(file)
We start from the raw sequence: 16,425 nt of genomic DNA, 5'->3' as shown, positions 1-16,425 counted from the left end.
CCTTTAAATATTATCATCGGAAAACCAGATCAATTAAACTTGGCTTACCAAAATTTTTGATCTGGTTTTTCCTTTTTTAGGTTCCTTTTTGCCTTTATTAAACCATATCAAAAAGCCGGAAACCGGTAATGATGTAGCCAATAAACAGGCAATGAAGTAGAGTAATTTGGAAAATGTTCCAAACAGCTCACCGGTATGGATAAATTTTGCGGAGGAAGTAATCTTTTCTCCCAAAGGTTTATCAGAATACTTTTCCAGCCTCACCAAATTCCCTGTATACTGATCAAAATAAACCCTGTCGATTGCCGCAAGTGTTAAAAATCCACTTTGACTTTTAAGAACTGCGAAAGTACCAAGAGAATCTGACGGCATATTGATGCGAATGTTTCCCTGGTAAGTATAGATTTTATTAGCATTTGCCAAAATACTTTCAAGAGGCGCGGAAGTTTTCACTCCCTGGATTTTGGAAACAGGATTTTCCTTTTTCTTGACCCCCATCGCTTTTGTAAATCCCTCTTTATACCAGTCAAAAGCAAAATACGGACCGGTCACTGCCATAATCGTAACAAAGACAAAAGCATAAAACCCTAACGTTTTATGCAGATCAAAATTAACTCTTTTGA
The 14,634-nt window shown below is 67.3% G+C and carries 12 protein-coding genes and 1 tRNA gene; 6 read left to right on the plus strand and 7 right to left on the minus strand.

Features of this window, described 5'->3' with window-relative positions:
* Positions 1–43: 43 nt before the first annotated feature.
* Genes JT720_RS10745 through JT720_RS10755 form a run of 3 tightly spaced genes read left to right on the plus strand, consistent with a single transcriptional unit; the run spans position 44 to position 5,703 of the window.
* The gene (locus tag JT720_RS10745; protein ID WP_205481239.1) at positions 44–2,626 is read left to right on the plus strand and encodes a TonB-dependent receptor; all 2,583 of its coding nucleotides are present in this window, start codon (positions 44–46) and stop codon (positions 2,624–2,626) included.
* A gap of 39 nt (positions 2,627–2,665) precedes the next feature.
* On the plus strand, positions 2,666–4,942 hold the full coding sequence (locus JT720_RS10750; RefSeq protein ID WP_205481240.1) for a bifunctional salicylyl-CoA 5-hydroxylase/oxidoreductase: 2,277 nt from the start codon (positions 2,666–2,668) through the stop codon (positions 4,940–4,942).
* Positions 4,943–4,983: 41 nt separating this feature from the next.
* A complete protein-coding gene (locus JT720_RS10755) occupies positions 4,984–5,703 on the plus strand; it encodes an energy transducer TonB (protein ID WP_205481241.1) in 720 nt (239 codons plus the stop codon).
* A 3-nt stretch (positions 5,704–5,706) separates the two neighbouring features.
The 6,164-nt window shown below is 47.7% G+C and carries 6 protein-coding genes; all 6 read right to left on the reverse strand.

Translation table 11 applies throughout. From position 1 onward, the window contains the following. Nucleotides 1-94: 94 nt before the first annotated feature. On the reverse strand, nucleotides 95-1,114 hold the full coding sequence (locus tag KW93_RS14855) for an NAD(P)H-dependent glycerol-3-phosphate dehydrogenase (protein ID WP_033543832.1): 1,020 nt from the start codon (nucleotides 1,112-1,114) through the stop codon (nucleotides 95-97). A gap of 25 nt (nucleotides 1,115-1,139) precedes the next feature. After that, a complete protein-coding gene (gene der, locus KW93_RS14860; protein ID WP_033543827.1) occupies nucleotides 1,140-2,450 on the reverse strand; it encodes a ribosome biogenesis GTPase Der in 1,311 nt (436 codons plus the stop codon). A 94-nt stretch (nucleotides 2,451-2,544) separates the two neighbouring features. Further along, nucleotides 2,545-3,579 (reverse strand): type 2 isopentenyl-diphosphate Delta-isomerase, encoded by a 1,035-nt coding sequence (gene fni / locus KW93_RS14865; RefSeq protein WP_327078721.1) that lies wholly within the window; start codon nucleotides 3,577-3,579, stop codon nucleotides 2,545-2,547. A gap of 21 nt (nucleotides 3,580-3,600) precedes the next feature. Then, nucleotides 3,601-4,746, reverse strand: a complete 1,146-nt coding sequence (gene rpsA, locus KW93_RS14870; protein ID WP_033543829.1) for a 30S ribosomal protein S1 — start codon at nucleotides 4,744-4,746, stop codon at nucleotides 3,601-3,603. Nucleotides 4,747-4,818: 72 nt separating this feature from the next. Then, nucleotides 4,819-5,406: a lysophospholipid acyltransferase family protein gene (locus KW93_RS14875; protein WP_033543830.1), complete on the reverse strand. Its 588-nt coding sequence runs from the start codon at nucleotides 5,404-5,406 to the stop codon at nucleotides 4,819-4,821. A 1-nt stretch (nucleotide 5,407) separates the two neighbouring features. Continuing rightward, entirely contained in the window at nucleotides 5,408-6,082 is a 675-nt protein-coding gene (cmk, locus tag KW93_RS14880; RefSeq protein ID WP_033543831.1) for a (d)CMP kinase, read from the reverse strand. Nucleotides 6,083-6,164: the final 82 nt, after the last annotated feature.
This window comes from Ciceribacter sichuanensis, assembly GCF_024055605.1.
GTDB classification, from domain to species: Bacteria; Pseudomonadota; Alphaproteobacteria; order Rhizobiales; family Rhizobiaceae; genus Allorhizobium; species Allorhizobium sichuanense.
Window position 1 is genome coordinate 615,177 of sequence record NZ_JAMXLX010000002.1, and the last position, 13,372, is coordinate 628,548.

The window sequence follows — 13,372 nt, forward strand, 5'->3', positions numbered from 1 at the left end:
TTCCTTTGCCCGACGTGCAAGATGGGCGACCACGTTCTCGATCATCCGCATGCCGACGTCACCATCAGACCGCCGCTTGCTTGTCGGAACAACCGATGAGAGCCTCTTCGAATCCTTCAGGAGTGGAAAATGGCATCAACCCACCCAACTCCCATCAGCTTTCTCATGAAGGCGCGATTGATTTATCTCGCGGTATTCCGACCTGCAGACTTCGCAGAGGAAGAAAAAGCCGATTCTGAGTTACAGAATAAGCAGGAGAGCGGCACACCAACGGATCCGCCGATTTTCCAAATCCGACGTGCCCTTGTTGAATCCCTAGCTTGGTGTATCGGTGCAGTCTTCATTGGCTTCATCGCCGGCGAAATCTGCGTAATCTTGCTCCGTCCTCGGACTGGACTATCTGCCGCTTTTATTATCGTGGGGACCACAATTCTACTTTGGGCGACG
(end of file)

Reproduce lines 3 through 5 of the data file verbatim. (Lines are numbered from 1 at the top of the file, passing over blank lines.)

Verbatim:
The 14,634-nt window shown below is 67.3% G+C and carries 12 protein-coding genes and 1 tRNA gene; 6 read left to right on the plus strand and 7 right to left on the minus strand.

Features of this window, described 5'->3' with window-relative positions:
* Positions 1–43: 43 nt before the first annotated feature.